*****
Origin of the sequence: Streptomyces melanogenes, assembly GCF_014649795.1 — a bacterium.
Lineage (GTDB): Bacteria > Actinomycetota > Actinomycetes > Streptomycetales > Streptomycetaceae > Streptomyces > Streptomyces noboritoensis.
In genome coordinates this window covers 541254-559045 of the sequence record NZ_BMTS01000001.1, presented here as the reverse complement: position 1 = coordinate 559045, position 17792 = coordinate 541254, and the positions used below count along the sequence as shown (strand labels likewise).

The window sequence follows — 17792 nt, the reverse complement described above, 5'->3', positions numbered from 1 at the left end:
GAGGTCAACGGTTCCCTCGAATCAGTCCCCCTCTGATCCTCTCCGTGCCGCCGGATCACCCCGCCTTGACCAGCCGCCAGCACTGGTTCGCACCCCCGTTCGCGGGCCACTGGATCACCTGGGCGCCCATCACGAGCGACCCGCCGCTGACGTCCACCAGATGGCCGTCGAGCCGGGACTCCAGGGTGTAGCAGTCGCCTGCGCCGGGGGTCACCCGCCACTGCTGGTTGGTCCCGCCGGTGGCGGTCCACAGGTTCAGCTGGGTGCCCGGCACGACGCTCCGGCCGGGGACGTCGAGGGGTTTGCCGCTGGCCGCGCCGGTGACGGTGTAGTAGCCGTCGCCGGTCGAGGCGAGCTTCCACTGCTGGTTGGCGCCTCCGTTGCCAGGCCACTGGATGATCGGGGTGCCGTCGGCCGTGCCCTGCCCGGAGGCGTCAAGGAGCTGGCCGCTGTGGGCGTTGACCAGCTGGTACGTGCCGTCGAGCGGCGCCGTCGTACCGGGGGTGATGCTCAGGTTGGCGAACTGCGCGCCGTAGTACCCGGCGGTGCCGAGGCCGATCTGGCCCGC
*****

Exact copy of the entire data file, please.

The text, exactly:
Origin of the sequence: Streptomyces melanogenes, assembly GCF_014649795.1 — a bacterium.
Lineage (GTDB): Bacteria > Actinomycetota > Actinomycetes > Streptomycetales > Streptomycetaceae > Streptomyces > Streptomyces noboritoensis.
In genome coordinates this window covers 541254-559045 of the sequence record NZ_BMTS01000001.1, presented here as the reverse complement: position 1 = coordinate 559045, position 17792 = coordinate 541254, and the positions used below count along the sequence as shown (strand labels likewise).

The window sequence follows — 17792 nt, the reverse complement described above, 5'->3', positions numbered from 1 at the left end:
GAGGTCAACGGTTCCCTCGAATCAGTCCCCCTCTGATCCTCTCCGTGCCGCCGGATCACCCCGCCTTGACCAGCCGCCAGCACTGGTTCGCACCCCCGTTCGCGGGCCACTGGATCACCTGGGCGCCCATCACGAGCGACCCGCCGCTGACGTCCACCAGATGGCCGTCGAGCCGGGACTCCAGGGTGTAGCAGTCGCCTGCGCCGGGGGTCACCCGCCACTGCTGGTTGGTCCCGCCGGTGGCGGTCCACAGGTTCAGCTGGGTGCCCGGCACGACGCTCCGGCCGGGGACGTCGAGGGGTTTGCCGCTGGCCGCGCCGGTGACGGTGTAGTAGCCGTCGCCGGTCGAGGCGAGCTTCCACTGCTGGTTGGCGCCTCCGTTGCCAGGCCACTGGATGATCGGGGTGCCGTCGGCCGTGCCCTGCCCGGAGGCGTCAAGGAGCTGGCCGCTGTGGGCGTTGACCAGCTGGTACGTGCCGTCGAGCGGCGCCGTCGTACCGGGGGTGATGCTCAGGTTGGCGAACTGCGCGCCGTAGTACCCGGCGGTGCCGAGGCCGATCTGGCCCGC